Eating disorders are serious mental illnesses, but they can also affect a person’s physical health. Disordered eating can lead to malnutrition and bone loss, as well as mental health problems such as depression, anxiety, and difficulty with concentration.
Age: It’s not just a matter of who develops eating disorders—it’s also important to remember that different age groups have higher rates of disordered eating. For example, teens are at an increased risk for developing eating disorders because their bodies change rapidly, they feel the pressure to fit into a socially defined body type, and they are more likely to engage in harmful behaviors related to weight, body image, and food.
Dieting: It’s not surprising that young people who try dangerous diets are more likely to develop an eating disorder than those who don’t attempt them. In fact, in a study of 14- and 15-year-olds, dieting was the most important predictor of eating disorders.
Obesity: A significant number of young adults are overweight or obese, including many people with eating disorders. The reasons for this are not clear but some of them include fast food, snacks that contain high amounts of sugar and fat, a lack of exercise, and an overly sedentary lifestyle.
Binge Eating: Men and women tend to have higher binge eating rates than other forms of disordered eating. This disorder is most often seen in late teens and early 20s but can occur at any age. Bulimia is an extreme form of binge eating where a person will use behaviors to compensate for binging such as vomiting, using laxatives, overexercising, and/or taking weight loss medications.
Gay/Queer Youth: The LGBTQIA+ community has a higher rate of eating disorders than cis-gendered and heterosexual peers. This may be due to internalized negative messages, discrimination, bullying, and/or discordance between biological sex and gender identity.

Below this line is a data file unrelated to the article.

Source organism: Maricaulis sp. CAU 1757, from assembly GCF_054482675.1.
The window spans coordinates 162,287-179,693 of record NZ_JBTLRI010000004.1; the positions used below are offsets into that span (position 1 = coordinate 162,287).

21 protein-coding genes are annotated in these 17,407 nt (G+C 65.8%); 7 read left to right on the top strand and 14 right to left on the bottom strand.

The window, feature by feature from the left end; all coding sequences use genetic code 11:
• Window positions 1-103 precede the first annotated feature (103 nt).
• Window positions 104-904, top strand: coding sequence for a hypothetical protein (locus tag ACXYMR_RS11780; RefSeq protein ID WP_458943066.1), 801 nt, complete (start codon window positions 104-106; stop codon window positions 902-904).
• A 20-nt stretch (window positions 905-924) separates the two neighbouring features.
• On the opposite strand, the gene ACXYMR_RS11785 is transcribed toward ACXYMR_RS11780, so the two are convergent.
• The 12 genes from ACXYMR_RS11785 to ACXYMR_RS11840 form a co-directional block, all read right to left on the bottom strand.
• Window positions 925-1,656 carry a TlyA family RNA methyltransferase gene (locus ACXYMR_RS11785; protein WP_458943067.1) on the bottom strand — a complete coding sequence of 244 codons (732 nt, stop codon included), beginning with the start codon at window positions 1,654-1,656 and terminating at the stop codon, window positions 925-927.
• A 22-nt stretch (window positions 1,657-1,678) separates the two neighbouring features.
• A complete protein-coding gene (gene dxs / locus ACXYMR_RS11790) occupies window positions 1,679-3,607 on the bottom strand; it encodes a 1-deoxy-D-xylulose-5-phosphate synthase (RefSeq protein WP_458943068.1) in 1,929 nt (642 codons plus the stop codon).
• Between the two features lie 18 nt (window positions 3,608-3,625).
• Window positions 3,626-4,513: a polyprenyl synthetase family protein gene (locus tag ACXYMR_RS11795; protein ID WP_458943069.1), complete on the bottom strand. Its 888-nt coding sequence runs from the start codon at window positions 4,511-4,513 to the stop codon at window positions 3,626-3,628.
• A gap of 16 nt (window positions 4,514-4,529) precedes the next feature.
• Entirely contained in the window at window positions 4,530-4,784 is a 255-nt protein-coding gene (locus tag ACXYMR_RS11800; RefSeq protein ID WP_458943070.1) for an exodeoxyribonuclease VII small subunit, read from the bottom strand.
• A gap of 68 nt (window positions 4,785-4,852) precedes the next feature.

Athletes: National or Division 1 athletes are at an increased risk for developing an eating disorder because of the competitive environment in which they participate, as well as the stress and pressure they face to perform. Unfortunately, only about 4% of these athletes receive treatment for their disordered eating habits.
Overweight: The rate of obesity among adolescent girls and boys is greater than that of the general population, according to the American Academy of Pediatrics. These individuals are often overweight or obese because they eat more than healthy eaters, have more time spent in front of television sets and computers, and spend less time exercising.
Males: Almost 10% of those diagnosed with anorexia nervosa and bulimia nervosa are males. This may be because males have a harder time fitting into a society that values strong, powerful, and athletic bodies.
Gender Differences: Eating disorders tend to be more common in females because of the way our culture defines and values women. While some of these women may have other concerns and issues, most of them are attempting to fit into an image that doesn’t match their true identity.
Eating disorders can be treated through a combination of therapy, medical care, and nutritional counseling. It is vital to seek a multidisciplinary team of experts for the best results.